In the end, it worked out great. That first night home alone with Levi fast asleep in his crib after a busy day, I looked at my watch. It was 7:30 pm. I had no one to answer to, no responsibilities or chores left. I just had some time to relax…and I had no idea what to do. It felt strange. My Kindle sat forlornly on the coffee table, the endless possibilities of Netflix intimidated me, and I knew my husband -- three hours behind on West Coast time -- wouldn’t be available to talk until long after I’d gone to sleep. While the quiet solitude and the option to kick back and relax was all available, I had trouble deciding what to do. It had been a while since I’d had such an opportunity.
In truth, for me being a new mom has lived up to a lot of the expectations that I had previously. There are lots of diaper and outfit changes, laundry, cleaning up messes, and attempts to sooth crying during many times of the day (and night). There is a lot of extra planning that goes into leaving the house – for any reason, for any length of time.
But there are also so many amazing moments during each day. Moments when I look into my son’s eyes and feel an overwhelming sense of love and connection. Moments when he smiles up at me and kicks his legs and waves his arms when I go to wake him up from a nap. Moments when he’s screaming and I pick him up and hold him close and he just melts into me, calmed. These are the moments I’d hoped for that I’m soaking up now.
I know this newborn phase has now come to a close now that Levi is nearing five months old, and I’ve really loved it. These first three months would have been completely different if it weren’t for my husband’s unwavering support, the involvement and enthusiasm of all of our family members, and the generosity of our friends and neighbors. It’s amazing how one’s community can rally around a family when they welcome a new baby into the world. I plan to repay these acts of kindness in the future to women in my life who become mamas.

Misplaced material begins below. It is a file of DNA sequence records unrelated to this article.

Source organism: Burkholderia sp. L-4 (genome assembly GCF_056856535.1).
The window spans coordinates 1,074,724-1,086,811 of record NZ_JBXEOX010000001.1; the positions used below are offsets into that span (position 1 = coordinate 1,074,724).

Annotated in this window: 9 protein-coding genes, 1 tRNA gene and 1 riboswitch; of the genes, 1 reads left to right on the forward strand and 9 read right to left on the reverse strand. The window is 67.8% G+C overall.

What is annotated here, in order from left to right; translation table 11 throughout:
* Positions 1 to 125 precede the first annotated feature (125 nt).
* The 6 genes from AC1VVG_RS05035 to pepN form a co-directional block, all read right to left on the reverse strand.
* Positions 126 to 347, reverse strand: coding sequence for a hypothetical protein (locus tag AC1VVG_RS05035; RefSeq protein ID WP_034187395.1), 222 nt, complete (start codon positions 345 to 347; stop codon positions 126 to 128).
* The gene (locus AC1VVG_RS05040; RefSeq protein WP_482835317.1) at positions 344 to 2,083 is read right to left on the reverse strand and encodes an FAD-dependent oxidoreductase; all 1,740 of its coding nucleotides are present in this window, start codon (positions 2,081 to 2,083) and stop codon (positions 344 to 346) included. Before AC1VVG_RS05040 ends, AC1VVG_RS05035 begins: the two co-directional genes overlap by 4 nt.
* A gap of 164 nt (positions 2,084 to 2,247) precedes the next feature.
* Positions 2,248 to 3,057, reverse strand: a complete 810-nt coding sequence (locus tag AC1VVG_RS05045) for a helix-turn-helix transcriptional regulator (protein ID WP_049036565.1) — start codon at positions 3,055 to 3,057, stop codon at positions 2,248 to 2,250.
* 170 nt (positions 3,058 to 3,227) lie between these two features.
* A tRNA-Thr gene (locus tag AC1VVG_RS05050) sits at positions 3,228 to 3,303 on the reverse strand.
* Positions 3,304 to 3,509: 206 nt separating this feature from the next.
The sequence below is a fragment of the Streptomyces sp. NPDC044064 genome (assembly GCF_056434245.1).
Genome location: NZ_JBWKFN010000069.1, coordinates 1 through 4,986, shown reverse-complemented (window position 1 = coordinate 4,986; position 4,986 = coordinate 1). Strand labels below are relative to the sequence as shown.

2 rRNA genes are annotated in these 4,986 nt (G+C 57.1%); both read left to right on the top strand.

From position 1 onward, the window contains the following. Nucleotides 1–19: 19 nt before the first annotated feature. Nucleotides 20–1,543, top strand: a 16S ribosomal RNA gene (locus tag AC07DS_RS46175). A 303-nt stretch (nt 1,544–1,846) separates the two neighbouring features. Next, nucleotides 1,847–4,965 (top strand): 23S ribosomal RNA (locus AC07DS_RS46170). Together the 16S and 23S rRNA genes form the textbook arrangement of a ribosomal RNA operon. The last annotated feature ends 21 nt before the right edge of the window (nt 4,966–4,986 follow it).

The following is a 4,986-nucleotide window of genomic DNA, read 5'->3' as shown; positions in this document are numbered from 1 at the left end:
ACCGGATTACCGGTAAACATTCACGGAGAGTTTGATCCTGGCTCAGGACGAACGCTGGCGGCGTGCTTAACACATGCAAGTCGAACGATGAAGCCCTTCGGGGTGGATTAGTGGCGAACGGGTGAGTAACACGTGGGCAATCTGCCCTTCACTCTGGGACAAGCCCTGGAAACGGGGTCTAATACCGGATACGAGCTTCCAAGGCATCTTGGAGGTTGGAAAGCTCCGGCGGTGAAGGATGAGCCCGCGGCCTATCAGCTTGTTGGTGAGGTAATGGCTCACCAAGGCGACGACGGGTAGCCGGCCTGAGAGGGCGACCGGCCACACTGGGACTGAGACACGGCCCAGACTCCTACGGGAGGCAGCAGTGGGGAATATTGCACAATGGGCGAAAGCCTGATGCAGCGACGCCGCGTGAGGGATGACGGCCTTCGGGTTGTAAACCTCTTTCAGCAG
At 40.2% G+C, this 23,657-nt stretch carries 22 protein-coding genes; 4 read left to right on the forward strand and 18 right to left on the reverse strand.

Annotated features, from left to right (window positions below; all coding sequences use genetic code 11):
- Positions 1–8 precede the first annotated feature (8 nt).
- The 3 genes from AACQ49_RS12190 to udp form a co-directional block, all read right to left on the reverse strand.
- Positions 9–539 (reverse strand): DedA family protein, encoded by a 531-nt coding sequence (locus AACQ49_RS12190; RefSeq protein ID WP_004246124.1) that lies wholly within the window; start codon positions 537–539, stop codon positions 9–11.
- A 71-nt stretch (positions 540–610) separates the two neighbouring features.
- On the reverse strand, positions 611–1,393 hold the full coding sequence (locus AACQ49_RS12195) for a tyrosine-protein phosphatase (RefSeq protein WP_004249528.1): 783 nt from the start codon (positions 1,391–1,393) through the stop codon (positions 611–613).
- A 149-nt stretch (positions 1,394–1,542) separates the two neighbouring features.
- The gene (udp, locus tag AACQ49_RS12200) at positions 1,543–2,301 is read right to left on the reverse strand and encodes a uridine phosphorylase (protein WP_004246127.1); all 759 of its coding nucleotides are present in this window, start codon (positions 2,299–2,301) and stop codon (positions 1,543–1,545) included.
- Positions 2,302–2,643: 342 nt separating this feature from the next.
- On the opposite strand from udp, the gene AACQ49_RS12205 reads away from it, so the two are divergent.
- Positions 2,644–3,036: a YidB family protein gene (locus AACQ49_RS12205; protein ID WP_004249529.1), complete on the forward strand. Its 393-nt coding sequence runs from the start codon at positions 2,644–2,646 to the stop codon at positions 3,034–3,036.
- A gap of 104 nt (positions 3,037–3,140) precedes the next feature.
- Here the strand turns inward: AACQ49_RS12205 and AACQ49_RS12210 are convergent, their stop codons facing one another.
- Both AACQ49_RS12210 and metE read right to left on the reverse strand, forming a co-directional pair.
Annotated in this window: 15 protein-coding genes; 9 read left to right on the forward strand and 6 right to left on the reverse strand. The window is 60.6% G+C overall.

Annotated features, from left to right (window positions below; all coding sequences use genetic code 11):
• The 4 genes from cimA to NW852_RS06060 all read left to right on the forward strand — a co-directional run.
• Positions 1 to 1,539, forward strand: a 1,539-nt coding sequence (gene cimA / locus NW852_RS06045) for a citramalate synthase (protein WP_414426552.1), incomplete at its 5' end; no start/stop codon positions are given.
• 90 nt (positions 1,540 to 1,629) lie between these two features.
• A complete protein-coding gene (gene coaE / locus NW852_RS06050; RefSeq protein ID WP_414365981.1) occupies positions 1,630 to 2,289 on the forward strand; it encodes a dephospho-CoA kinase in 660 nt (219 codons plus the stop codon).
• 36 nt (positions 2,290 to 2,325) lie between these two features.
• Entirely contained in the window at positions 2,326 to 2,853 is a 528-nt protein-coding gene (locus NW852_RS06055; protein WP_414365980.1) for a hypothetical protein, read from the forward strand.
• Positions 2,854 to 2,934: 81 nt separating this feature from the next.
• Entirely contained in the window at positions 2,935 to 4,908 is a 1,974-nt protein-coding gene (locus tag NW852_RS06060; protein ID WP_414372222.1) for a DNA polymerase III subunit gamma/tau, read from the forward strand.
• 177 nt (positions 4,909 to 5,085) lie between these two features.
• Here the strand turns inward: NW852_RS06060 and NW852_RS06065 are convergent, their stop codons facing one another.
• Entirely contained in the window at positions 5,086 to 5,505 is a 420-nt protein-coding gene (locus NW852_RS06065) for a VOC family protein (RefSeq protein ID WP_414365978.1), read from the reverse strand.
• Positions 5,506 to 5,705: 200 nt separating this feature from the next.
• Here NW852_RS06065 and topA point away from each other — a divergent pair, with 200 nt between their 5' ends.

I know not everyone loves the newborn phase – and that’s totally ok! There were definitely many sleepless nights and points when I questioned my identity after enduring what seemed like endless hours of piercing screams in my ear and the 5th diaper change of the day – at 10 am. But those brief moments of connection, Levi’s tiny squeals of delight, his smiles and giggles, or when he’d bury his face into me and I’d cradle his tiny body, seemed to mute the challenging times.
For now, I’m trying to savor all those precious moments, to remember to be thankful for the opportunity to have this time with my son, even during the fourth outfit change of the day (for both of us sometimes!) or when nothing I do seems to please him. There is a deep part of me that feels a satisfaction in this stage of our journey, as if I’m doing something I was meant to do. I’m doing my best to be present, even in the mundane moments of our day, because I know how fleeting this time is. At the same time, I’m looking forward to all the fun ahead we have ahead of us as Levi gains new skills and becomes more interactive and mobile.
I’m learning every day. Learning about what my new role as a mother, how to take care of and nurture my son, and how to let go of my perfectionistic tendencies and accept that there’s no such thing as a perfect parent. I’m learning to truly appreciate the little things. This feels authentic and good, and real, and I’m loving it.